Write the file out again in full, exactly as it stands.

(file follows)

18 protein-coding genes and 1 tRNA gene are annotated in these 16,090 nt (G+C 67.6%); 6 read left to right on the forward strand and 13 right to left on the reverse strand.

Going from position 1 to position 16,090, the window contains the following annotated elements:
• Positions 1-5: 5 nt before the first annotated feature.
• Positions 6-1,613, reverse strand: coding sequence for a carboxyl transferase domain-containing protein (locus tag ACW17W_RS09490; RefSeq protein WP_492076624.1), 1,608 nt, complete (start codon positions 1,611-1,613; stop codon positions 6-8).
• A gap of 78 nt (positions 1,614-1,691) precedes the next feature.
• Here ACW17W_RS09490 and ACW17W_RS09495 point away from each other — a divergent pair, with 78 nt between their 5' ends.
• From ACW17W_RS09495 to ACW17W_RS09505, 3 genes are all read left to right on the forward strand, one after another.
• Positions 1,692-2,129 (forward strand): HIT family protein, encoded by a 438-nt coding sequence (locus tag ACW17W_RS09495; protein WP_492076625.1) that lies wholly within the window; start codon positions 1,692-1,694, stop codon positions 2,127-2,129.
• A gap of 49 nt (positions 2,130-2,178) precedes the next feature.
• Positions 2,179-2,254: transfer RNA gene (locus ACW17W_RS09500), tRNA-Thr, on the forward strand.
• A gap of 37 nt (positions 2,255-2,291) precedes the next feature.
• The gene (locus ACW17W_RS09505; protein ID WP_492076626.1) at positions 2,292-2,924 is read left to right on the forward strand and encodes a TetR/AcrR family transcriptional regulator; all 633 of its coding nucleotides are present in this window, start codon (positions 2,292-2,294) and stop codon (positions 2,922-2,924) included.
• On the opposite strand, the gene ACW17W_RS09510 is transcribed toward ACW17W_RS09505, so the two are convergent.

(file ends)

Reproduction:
18 protein-coding genes and 1 tRNA gene are annotated in these 16,090 nt (G+C 67.6%); 6 read left to right on the forward strand and 13 right to left on the reverse strand.

Going from position 1 to position 16,090, the window contains the following annotated elements:
• Positions 1-5: 5 nt before the first annotated feature.
• Positions 6-1,613, reverse strand: coding sequence for a carboxyl transferase domain-containing protein (locus tag ACW17W_RS09490; RefSeq protein WP_492076624.1), 1,608 nt, complete (start codon positions 1,611-1,613; stop codon positions 6-8).
• A gap of 78 nt (positions 1,614-1,691) precedes the next feature.
• Here ACW17W_RS09490 and ACW17W_RS09495 point away from each other — a divergent pair, with 78 nt between their 5' ends.
• From ACW17W_RS09495 to ACW17W_RS09505, 3 genes are all read left to right on the forward strand, one after another.
• Positions 1,692-2,129 (forward strand): HIT family protein, encoded by a 438-nt coding sequence (locus tag ACW17W_RS09495; protein WP_492076625.1) that lies wholly within the window; start codon positions 1,692-1,694, stop codon positions 2,127-2,129.
• A gap of 49 nt (positions 2,130-2,178) precedes the next feature.
• Positions 2,179-2,254: transfer RNA gene (locus ACW17W_RS09500), tRNA-Thr, on the forward strand.
• A gap of 37 nt (positions 2,255-2,291) precedes the next feature.
• The gene (locus ACW17W_RS09505; protein ID WP_492076626.1) at positions 2,292-2,924 is read left to right on the forward strand and encodes a TetR/AcrR family transcriptional regulator; all 633 of its coding nucleotides are present in this window, start codon (positions 2,292-2,294) and stop codon (positions 2,922-2,924) included.
• On the opposite strand, the gene ACW17W_RS09510 is transcribed toward ACW17W_RS09505, so the two are convergent.